AI Agents Pose New Threat: Exploiting Unpatched Software Flaws


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AI Agents Pose New Threat: Exploiting Unpatched Software Flaws

By Greg Tavarez

Traditionally, cyberattacks exploiting newly discovered vulnerabilities rely on human attackers to analyze the vulnerability and develop exploit code. This process can be time-consuming, but LLMs, with their ability to rapidly process information and identify patterns, could accelerate this process.

In fact, a new study actually suggests that LLMs have the potential to autonomously exploit unpatched software vulnerabilities.

The study, titled "LLM Agents can Autonomously Exploit One-day Vulnerabilities," authored by Richard Fang, Rohan Bindu, Akul Gupta and Daniel Kang, focused on "one-day vulnerabilities" – security flaws that were publicly disclosed but for which a patch is not yet available. These vulnerabilities leave systems exposed for a critical window of time, and the researchers found that LLMs could leverage their vast knowledge and processing power to identify and exploit these weaknesses without human intervention.

The research team constructed a benchmark of real-world one-day vulnerabilities by drawing data from the Common Vulnerabilities and Exposures, or CVE, database and academic papers. They then designed an LLM agent capable of analyzing this data and formulating exploit strategies. According to the study, the agent could exploit 87% of the one-day vulnerabilities collected. To achieve that, the agent was given access to tools, the CVE description and use of the ReAct agent framework.

The study also showed that GPT-4 achieved an 87% success rate. This is compared to other LLMs, such as GPT-3.5 and eight open-source models, which achieved a zero percent success rate on the benchmark. Even open-source vulnerability scanners, which are commonly used to identify security weaknesses, were not always effective in detecting the one-day vulnerabilities exploited by the LLM agent. This suggests that security practices may need to evolve to address the growing sophistication of AI-powered attacks.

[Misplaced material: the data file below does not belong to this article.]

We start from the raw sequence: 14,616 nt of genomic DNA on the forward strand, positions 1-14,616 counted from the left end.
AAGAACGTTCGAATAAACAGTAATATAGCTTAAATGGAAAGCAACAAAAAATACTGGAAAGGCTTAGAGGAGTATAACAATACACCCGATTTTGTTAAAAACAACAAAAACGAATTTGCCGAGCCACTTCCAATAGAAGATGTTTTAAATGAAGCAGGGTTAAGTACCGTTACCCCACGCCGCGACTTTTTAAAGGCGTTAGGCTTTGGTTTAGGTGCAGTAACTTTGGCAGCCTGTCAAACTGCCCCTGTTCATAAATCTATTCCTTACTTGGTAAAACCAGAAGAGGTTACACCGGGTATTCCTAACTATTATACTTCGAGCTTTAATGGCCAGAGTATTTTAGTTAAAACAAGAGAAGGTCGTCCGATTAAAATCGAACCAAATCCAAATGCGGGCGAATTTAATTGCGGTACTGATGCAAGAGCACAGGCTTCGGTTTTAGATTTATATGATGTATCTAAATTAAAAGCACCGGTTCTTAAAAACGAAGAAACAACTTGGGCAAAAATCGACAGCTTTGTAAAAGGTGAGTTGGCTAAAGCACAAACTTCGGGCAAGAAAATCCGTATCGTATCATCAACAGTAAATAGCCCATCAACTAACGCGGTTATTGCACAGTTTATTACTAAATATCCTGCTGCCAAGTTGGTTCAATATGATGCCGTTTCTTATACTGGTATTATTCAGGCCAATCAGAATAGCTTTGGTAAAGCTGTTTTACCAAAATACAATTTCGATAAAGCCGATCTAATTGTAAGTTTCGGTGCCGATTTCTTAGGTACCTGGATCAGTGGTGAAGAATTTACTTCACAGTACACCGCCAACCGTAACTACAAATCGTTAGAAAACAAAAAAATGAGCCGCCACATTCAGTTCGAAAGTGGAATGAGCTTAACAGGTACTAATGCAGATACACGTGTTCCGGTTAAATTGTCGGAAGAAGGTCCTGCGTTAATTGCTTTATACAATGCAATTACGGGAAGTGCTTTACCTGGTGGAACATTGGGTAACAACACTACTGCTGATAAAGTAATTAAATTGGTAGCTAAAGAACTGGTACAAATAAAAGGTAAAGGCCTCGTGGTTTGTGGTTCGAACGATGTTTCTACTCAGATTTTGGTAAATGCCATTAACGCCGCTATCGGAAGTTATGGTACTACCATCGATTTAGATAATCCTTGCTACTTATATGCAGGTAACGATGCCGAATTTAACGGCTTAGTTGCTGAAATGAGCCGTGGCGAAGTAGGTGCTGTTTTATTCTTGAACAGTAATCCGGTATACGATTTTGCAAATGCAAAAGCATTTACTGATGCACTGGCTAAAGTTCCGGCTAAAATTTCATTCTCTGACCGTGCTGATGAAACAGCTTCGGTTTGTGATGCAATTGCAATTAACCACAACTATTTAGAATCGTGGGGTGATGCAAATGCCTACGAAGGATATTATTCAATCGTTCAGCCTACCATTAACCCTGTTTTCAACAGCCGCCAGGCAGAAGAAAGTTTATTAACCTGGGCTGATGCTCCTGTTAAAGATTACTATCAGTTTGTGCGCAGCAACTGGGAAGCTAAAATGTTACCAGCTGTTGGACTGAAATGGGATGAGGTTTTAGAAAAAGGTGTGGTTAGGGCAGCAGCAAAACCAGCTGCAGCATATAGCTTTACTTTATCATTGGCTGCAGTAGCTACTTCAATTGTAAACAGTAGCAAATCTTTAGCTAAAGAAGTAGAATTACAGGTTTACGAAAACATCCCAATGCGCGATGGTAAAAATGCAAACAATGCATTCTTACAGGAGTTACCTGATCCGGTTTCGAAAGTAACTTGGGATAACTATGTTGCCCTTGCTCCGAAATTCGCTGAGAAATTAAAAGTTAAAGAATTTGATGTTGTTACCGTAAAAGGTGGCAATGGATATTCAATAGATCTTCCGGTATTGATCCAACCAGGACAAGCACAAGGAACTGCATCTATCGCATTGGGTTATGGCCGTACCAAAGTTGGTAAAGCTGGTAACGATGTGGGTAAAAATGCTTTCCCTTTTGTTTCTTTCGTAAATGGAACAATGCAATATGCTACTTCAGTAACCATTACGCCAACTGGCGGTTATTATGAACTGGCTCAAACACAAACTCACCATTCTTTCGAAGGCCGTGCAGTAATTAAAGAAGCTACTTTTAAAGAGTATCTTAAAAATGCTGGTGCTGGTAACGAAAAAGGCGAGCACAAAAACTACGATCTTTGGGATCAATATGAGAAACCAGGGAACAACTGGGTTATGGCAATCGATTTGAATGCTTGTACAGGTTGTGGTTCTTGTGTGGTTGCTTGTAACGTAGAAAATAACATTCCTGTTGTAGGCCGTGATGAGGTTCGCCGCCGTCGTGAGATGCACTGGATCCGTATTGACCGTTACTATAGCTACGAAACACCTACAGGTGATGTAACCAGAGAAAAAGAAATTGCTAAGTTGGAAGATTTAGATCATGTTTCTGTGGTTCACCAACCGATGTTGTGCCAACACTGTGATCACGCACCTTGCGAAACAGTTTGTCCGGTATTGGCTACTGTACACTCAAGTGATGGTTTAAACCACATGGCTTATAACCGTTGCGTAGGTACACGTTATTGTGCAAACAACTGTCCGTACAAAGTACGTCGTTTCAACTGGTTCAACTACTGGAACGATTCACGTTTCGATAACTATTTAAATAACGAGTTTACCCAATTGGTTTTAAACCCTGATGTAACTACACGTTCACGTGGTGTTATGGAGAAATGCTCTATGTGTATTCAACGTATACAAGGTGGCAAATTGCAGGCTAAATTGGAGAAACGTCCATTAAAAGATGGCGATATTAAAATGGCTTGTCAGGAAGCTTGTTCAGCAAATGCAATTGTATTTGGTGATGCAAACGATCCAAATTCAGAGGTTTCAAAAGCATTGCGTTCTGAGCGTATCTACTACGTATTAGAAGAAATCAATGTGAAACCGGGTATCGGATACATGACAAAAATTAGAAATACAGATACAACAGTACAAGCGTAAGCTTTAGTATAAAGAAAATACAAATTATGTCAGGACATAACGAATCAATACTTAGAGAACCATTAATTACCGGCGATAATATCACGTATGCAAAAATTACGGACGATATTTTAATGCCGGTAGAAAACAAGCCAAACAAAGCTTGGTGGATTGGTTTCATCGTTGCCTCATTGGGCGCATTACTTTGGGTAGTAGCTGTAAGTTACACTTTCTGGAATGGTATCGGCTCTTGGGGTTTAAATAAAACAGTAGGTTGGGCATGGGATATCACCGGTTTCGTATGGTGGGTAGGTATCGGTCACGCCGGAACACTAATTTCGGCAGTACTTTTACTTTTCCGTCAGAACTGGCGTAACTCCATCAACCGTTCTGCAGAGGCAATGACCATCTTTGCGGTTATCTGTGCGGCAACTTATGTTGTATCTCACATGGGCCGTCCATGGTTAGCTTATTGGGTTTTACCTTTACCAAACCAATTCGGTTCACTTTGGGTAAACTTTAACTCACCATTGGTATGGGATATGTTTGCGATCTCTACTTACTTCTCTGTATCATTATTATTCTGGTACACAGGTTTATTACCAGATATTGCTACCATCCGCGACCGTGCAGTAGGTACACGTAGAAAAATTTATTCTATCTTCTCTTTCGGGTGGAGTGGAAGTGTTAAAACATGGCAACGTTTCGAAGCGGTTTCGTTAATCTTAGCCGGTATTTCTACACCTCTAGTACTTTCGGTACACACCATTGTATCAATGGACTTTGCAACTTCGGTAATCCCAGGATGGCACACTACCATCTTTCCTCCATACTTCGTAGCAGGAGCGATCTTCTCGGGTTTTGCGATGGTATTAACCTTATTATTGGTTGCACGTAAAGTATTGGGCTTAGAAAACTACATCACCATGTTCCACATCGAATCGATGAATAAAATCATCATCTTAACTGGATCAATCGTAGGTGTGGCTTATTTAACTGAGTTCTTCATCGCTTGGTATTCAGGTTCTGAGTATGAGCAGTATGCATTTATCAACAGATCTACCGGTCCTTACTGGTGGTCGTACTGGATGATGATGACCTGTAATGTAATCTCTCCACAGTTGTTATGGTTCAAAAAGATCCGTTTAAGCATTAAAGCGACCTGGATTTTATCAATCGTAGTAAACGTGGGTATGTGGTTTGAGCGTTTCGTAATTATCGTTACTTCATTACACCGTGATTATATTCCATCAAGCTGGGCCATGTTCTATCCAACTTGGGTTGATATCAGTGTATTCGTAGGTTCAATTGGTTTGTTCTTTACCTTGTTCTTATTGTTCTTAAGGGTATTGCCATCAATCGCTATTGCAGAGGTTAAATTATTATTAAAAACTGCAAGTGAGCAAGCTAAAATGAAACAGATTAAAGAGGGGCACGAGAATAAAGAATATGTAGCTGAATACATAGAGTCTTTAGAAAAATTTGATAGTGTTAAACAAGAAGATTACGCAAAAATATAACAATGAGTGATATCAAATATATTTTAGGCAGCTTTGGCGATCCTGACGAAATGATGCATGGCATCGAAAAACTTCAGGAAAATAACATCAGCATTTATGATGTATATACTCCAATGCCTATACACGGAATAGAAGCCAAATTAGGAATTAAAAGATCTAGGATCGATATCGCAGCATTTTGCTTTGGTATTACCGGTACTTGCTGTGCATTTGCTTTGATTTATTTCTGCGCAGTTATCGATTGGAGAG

It should be noted that upon removing the CVE description, GPT-4’s success rate drops to 7%. With that said, the LLM agent is much more capable of exploiting vulnerabilities than finding vulnerabilities.

So, as researchers, the team wanted to look further into the GPT-4 agent's high exploitation rate and the reasons behind its failures when lacking vulnerability descriptions (CVE).

A table provided in the report highlighted a high number of actions needed for successful exploitation. For instance, WordPress XSS-2 (CVE-2023-1119-2) averaged 48.6 steps per attempt. A successful attack with the CVE description took 100 steps, 70 of which involved navigating the complex WordPress layout. The OpenAI tool's response size limit (512 kB) further complicated matters, which forced the agent to rely on CSS selectors for button and form selection instead of directly reading webpage content.

So, what was the impact of missing CVE descriptions?

Consider the CSRF + ACE (CVE-2024-24524) exploit, requiring both a CSRF attack and code execution. Without the CVE description, the agent listed potential attack options like SQL injection and XSS, but the lack of subagent capabilities limited it to choosing and attempting a single type of attack, often trying different SQL injection methods without exploring other possibilities. Implementing subagents could potentially enhance performance.

Furthermore, determining ACIDRain vulnerability (dependent on backend transaction control details) proved challenging for the agent. Exploiting it was complex because it involved website navigation, hyperlink extraction, checkout page navigation with test order placement, recording checkout fields, writing Python code to exploit a race condition and finally executing the code. This highlights the agent's need for operating multiple tools and writing code based on website interactions.

On the flip side, the study demonstrates the GPT-4 agent's ability to autonomously exploit non-web vulnerabilities. The Astrophy RCE exploit (CVE-2023-41334), a Python package vulnerability, showcased the agent's capability to write exploit code despite being a post-training dataset addition. This ability extends to container management software exploits as well (CVE-2024-21626).

In the end, the qualitative analysis suggests the GPT-4 agent's high capability, with potential for further enhancement through features like planning, subagents and increased tool response sizes.

I’m certain the research will spark discussions within the cybersecurity community about the potential dangers of autonomous AI agents. Some will advocate for stricter regulations on the development and deployment of LLMs, while others will emphasize the importance of building safeguards into these models to prevent malicious use.

One thing they can agree on, though. The study's findings will have an impact on the way cybersecurity professionals approach their work.

Edited by Alex Passett
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GenAIToday Editor

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